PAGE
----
• Sun. Aug 7th, 2022

GFD Opposes Commission’s Findings on Voluntary Demotion for Lower Pay | Guam News

Guam Fire Department management is objecting to a recent Public Service Commission ruling on the post-audit investigation involving three firefighters.

Commission staff reported in February that GFD breached staff rules on compensation for voluntary demotion when the three employees were forced to resign from other government positions to be hired at a starting rate of pay when came into GFD about a decade ago.

The commissioners voted to provisionally rescind the staff actions of the employees. GFD had 10 days to respond.

Assistant Attorney General Mathew Wolff, counsel for GFD, cited lack of jurisdiction, denial of due process, delay, omissions and inadequacies in the investigative report and violations of open government law among the reasons. for which the post-audit should be rejected.

He also said the committee’s vote was unclear as to which staff action was considered null and void.

At the commission hearing in February, Wolff tried to get commissioners to discuss a previously filed motion to dismiss and raised open government law issues, but was unsuccessful.

At the start of the meeting, CSC President Juan Calvo told the parties that the hearing would be reserved for staff to present their conclusions and that it would be strictly limited to their presentation. Wolff was asked to leave as he attempted to speak at the hearing.

In his objection, Wolff argued that the CSC had no jurisdiction over this case and that jurisdictional issues should first be addressed by the commission. Moreover, by allowing the filing of a rejected post-audit application, the commission had “opened the floodgates” to unlimited filings by management and non-parties.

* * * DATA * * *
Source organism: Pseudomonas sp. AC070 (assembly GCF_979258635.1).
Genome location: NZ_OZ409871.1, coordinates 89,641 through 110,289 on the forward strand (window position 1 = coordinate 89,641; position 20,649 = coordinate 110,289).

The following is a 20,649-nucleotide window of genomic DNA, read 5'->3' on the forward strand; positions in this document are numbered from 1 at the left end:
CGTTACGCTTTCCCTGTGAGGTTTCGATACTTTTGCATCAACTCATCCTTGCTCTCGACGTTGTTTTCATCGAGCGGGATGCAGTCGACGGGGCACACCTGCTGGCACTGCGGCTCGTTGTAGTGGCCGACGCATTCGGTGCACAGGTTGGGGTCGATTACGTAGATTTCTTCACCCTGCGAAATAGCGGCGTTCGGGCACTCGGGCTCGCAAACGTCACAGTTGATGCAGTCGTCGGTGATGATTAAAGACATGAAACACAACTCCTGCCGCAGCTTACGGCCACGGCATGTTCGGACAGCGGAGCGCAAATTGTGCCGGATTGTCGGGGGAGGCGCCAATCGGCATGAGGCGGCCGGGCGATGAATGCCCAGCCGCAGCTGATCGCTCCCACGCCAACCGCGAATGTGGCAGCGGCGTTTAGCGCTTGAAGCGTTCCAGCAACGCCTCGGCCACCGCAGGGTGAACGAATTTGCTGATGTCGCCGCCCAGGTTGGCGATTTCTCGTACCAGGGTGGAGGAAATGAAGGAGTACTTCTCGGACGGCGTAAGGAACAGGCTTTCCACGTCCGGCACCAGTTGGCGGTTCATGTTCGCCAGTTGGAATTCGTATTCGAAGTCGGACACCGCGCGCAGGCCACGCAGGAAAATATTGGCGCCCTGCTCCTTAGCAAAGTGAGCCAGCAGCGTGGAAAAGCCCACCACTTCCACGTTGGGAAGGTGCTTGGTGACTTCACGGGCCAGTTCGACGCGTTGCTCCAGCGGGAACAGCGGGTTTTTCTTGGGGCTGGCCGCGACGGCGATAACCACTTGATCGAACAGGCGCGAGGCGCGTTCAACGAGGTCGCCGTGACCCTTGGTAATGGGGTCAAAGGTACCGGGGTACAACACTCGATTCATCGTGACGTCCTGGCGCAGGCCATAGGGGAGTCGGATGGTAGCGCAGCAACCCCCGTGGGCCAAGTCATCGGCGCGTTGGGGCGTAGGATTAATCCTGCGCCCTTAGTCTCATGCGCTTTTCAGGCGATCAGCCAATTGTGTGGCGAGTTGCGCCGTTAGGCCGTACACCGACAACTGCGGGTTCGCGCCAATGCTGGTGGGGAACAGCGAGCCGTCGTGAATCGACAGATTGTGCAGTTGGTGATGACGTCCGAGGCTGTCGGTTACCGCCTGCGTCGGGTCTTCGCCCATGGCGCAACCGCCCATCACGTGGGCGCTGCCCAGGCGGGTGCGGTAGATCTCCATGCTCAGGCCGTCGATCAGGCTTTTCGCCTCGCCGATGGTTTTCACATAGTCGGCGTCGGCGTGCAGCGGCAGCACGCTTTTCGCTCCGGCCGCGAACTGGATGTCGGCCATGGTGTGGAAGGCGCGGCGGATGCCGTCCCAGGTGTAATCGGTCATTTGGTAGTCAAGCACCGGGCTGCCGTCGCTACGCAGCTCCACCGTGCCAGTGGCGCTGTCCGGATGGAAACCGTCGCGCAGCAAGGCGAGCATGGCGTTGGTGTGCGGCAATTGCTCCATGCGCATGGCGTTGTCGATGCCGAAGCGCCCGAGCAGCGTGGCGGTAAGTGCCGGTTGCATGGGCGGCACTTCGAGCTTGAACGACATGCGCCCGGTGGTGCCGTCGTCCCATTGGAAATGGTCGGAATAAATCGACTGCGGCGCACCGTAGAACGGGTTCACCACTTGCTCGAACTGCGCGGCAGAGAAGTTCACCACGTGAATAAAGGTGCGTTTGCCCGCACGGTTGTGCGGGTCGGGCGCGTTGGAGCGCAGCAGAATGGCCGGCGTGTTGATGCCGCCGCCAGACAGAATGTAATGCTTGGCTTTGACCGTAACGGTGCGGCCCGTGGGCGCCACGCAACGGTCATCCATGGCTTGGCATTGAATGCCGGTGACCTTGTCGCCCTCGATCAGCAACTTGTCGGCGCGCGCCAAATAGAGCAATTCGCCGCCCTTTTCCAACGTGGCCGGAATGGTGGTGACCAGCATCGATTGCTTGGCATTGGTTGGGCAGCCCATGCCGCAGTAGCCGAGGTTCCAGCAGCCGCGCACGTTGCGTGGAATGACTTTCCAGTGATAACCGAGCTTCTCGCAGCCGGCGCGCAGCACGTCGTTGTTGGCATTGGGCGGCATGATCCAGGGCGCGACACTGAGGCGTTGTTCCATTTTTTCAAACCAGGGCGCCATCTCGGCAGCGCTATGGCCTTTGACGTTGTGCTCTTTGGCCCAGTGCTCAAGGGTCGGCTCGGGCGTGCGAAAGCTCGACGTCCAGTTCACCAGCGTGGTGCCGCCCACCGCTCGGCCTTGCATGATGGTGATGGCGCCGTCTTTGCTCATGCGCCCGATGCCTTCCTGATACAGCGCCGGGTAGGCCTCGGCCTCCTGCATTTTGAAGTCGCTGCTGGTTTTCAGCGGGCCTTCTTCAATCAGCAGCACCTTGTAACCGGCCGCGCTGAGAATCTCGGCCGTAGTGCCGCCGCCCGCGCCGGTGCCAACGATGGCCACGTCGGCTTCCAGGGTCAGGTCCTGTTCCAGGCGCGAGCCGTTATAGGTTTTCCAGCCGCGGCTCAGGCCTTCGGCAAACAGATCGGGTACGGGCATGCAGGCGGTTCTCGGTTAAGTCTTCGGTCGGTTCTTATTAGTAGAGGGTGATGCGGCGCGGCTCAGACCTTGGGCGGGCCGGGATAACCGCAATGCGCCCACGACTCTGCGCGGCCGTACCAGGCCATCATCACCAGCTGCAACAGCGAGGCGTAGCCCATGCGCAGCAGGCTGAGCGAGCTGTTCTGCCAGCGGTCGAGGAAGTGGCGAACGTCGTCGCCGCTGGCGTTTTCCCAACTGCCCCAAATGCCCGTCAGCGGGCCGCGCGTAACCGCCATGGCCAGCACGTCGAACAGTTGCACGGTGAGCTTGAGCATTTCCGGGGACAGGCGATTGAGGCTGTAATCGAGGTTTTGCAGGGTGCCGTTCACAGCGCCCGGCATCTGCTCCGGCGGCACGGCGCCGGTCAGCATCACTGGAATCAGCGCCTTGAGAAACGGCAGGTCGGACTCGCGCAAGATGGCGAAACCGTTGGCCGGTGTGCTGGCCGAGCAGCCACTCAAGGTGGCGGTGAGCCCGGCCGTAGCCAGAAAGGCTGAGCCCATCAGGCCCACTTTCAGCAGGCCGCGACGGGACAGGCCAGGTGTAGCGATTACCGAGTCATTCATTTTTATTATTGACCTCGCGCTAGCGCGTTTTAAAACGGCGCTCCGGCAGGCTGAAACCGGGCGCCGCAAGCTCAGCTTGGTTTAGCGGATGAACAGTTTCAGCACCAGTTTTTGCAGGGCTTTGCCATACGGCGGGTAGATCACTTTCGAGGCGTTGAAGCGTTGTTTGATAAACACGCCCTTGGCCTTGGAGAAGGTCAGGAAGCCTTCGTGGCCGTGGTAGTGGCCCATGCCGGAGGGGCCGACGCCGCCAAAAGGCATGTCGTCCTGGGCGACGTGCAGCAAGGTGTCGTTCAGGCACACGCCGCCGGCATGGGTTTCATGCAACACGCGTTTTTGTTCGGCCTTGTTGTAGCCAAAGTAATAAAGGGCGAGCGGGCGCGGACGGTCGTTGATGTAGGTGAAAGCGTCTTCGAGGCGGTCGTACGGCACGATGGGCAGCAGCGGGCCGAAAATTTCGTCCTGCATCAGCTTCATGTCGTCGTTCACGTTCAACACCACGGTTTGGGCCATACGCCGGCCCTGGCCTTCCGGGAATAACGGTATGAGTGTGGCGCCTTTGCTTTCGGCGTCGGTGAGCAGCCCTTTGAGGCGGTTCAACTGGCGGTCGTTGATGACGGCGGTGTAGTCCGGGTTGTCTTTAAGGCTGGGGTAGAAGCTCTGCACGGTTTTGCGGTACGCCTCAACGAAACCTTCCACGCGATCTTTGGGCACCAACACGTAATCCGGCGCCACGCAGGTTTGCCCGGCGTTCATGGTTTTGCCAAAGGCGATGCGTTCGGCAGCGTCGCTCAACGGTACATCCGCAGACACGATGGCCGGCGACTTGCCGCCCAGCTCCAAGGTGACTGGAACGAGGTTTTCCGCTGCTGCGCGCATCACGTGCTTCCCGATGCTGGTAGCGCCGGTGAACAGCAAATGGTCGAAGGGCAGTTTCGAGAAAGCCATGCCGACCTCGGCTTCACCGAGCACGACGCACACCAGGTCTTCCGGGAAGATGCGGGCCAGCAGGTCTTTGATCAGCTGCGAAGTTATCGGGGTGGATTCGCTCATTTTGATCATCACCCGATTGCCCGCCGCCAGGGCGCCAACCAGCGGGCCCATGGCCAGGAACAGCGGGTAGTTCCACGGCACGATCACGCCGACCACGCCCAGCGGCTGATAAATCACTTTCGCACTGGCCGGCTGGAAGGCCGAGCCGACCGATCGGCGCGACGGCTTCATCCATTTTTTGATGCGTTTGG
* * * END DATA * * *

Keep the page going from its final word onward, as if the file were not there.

The post-audit was based on a re-submission of the application at the end of September 2021. The initial filing had exceeded the statutory 180-day deadline, as CSC was unable to complete the post-audit process beforehand.

CSC submitted a memorandum stating that the deadline would expire in early August 2021 and that the agency could not meet the deadline and comply with the requirements of the Open Government Act at the same time. However, the note also stated that nothing prevented the three employees from filing complaints again.

“Nothing in the law restricts the filing of a post-audit complaint to the employee only… Management has won the first post-audit (180-day violation) and if the employee wins that post-audit filing, according to the report and the letter, nothing prevents management from filing the post-audit again to get their turn in a second bite of apple, to infinity,” Wolff said.

The 10-year gap between the employees’ resignation and hiring and their post-audit petition also remained unexplained in the investigation report, he added. Guam Supreme Court precedent says speed matters, Wolff says.

Null and void for violation of the Open Government Act

The Deputy Attorney General also revived the open government issues he attempted to address during the post-audit hearing.

After the investigation report was verbally communicated by staff to commissioners, CSC administrative judge Eric Miller whispered in the ear of CSC president Juan Calvo before the commission took an immediate break from five minutes, wrote Wolff.

“Management’s counsel asked CSC to put on file what was discussed in camera and what was whispered in the president’s ear just before recess and explained that not disclosing it violates the (Open Government Act) and will result in cancellation of the whole However, management’s attorney was reprimanded for speaking up and the request was denied,” her objection stated.

Because the discussion was conducted in secret – in whispers and during recess – without notice of an executive session and related requirements, the post-audit hearing held in February is in violation of the Open Government Act” and therefore void,” Wolff said, adding that there is no attorney-client exception or general privilege that applies to this scenario.